DeSean Jackson 'probably won't' match 2013 production
Wednesday, July 16, 2014, 1:14pm
Whether it’s by getting open deep or by snagging a pass in stride on a crossing pattern, the Redskins want WR DeSean Jackson to eat up big chunks of yards on a regular basis. So while he has the ability to catch 80+ passes for 1,300 yards, he probably won’t. With Garçon on the other side and Jordan Reed roaming in the middle, he won’t need to. The goal will be to make his touches count in a big way.
He's changing teams, which is rarely a good thing for a wideout unless he's moving into a larger role. In this case, he's joining a team with a proven target-hog (Pierre Garcon) and an up-and-coming tight end (Jordan Reed). New HC Jay Gruden does have a reputation for being pass-happy, but the Redskins actually attempted more passes (611) than the Bengals did (587) last season, so the pie may not grow as expected. In Cincinnati, Marvin Jones was the WR2 and saw 80 targets while playing just 48% of the snaps. If Jackson plays 80% of the snaps and sees the ball at the same rate, he would be targeted roughly 133 times. That’s plenty of work for D-Jax to post top 20 numbers, though Reed demands more targets than Cincinnati's Jermaine Gresham/Tyler Eifert combo last season.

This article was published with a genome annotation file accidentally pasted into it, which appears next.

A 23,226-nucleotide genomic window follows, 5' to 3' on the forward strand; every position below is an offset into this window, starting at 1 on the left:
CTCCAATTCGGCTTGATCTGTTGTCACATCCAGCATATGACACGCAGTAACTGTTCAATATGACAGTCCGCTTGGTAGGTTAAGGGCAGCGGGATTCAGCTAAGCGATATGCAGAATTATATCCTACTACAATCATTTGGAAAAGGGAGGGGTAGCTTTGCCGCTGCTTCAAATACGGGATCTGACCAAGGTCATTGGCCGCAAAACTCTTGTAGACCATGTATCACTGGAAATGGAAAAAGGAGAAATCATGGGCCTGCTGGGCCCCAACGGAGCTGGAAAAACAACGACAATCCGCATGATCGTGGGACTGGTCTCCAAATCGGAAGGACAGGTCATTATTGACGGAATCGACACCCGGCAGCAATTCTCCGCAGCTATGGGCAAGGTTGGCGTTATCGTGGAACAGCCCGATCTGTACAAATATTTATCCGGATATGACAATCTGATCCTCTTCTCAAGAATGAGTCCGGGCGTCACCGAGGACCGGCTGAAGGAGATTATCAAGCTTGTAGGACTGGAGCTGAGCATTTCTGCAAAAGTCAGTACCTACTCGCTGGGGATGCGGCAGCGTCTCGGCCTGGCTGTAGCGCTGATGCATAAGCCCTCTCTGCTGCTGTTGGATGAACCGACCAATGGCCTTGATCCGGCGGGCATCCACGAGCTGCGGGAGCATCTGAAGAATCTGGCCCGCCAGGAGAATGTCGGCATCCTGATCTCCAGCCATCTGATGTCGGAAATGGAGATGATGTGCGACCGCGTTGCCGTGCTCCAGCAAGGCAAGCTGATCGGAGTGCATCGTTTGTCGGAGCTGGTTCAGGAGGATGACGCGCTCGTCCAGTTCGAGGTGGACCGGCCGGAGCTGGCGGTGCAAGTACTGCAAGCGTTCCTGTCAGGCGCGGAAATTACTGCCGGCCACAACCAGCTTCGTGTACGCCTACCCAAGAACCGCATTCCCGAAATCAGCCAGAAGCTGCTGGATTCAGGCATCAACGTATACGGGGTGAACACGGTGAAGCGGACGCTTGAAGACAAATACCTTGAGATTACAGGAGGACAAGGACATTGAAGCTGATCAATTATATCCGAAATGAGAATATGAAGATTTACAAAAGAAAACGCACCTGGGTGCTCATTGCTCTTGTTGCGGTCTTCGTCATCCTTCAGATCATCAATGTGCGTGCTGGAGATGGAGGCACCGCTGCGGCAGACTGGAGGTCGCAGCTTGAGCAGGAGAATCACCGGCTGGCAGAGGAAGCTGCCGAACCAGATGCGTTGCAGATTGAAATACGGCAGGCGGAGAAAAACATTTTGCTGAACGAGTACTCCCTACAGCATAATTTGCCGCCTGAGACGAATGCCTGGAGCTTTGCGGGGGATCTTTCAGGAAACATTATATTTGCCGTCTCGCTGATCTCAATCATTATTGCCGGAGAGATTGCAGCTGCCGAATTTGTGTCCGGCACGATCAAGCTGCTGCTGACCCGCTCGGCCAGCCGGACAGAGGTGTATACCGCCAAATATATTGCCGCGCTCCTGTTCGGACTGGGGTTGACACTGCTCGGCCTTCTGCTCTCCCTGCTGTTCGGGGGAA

Michael Crabtree 'as healthy as ever' entering camp
Wednesday, July 16, 2014, 12:52pm
49ers WR Michael Crabtree didn’t have to do a whole lot during offseason workouts – coaches took a calculated approach with the team’s sure-handed receiver. Even so, Crabtree demonstrated 2012-like burst during the limited time he worked with quarterback Colin Kaepernick. Crabtree missed 11 games last season because of a torn left Achilles, but he’s as healthy as ever while he enters a contract season. Expect big things.